How To Be (And Keep) A Highly Effective Critique Partner

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I remember my very first writing critique. I was meeting with a group of women I worked with; two of them were acquaintances, the other two were complete strangers. And I was so nervous. I walked into that writer’s group feeling shaky and sweaty and afraid of being unmasked as a failure.

Can you relate? Critique, whether in a group setting or one-on-one, can be so nerve-racking! Fortunately for me, I left that group feeling encouraged, inspired, and motivated to revise my book. Many hundreds of critique sessions later, the memory of that first one has stuck with me. Giving and receiving kind, insightful, and actionable critique is one of the best tools writers can offer each other. When it goes bad, it can undermine an author’s confidence, derail their work, and make them less likely to pursue or provide help in the future. So, let’s look at some key guidelines for giving and receiving good critique.

Requesting a critique

Know who to trust for feedback

You’ve probably heard enough negative critique stories by now to know that you shouldn’t trust just anyone with your work. But in case you haven’t, take it from me: you want to be selective about who you share your work with. You want a critique partner you can trust to be professional, insightful, knowledgeable, discerning, and kind.

A good critique partner is professional, insightful, knowledgeable, discerning, and kind.Click To Tweet

On the other hand, you can’t always know this about a person up front. So, if you suspect a person might be a good critique partner, give them a chance. But if it doesn’t pan out, don’t be afraid to make it a one-time deal. You can’t afford to waste your time and emotions on a partnership that’s not helpful to you.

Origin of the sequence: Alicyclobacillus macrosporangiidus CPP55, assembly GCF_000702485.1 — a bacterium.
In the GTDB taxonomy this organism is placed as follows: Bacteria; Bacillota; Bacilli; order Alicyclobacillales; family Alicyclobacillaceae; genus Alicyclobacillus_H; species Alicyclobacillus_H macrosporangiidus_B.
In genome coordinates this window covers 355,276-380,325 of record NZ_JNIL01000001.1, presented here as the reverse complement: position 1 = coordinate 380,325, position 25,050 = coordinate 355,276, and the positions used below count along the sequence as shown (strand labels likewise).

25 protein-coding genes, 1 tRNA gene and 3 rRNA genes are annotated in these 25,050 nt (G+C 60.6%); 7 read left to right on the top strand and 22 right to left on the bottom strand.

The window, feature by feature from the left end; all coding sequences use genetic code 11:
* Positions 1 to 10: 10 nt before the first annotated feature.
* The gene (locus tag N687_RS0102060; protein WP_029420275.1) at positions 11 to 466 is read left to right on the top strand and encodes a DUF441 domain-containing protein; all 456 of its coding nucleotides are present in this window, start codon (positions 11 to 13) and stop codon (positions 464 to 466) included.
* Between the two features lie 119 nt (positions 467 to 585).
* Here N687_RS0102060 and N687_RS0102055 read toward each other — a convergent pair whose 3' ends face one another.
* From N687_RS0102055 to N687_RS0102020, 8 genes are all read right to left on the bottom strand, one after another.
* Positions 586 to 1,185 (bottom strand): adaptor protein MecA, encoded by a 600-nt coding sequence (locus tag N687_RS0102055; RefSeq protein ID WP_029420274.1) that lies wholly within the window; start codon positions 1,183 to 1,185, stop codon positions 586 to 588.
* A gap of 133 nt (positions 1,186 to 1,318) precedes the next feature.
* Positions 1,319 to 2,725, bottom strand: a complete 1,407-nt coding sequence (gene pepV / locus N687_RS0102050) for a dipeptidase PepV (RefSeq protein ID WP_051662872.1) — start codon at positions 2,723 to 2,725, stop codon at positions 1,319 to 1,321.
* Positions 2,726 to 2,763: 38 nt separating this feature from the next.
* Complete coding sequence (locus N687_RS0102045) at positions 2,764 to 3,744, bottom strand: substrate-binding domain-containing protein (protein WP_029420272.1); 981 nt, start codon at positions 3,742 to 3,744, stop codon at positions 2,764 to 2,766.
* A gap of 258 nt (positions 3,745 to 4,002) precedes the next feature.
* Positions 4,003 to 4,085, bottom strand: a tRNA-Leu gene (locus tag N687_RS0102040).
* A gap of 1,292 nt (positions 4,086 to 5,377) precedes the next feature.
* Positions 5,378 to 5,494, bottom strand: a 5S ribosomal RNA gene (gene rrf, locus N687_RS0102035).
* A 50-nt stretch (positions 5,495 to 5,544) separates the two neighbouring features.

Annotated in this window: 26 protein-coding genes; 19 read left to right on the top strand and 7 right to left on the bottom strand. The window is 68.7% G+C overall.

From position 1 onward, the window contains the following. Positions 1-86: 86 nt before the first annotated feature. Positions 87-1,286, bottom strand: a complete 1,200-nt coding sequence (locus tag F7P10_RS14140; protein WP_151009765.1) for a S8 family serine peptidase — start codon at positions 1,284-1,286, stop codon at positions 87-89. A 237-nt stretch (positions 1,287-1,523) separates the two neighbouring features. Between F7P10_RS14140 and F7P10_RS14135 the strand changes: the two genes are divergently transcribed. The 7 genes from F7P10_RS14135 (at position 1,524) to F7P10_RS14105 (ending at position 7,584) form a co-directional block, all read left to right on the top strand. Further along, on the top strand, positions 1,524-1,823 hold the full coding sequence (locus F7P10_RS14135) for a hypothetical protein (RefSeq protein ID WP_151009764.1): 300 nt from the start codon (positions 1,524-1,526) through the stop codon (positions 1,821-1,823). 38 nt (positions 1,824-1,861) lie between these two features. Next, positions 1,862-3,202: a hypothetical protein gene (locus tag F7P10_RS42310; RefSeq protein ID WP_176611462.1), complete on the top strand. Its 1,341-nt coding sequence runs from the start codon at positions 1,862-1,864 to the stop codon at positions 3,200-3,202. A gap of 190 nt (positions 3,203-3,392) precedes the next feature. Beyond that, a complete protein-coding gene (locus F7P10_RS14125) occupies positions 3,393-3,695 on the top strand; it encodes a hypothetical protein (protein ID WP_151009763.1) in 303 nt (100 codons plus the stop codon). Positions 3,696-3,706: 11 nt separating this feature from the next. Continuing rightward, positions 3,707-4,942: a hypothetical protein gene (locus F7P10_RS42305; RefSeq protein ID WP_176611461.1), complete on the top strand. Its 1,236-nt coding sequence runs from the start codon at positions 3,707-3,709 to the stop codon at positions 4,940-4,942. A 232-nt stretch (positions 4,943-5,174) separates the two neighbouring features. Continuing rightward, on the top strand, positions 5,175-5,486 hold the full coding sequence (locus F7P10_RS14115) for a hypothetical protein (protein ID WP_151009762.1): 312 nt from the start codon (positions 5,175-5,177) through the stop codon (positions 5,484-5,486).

Know what (and what not) to tell your partner up front

Let your partner know if you’re pressed for time so you’re not stressed or resentful about when they’ll return their feedback, and be sure to tell them how much you appreciate their time and effort. That little bit of consideration will go a long way to keeping the relationship on good terms.

Be clear about time when planning with a critique partner.Click To Tweet

I recommend not asking for a particular focus so you can receive unbiased critique from your reader. If you ask them to pay attention to a particular issue, they may miss other important aspects.

Know what to do after you receive your critique

After you review the critique, put it away. I know that’s going to be hard. Your mind will be spinning with all the ways you need to change your book based on your partner’s feedback, but I’m begging you not to do that. When you wait and let that advice sit for a bit, you can come back to it with much less emotional attachment and much more objectivity. If you still agree with it after a few days, go ahead and revise your book accordingly.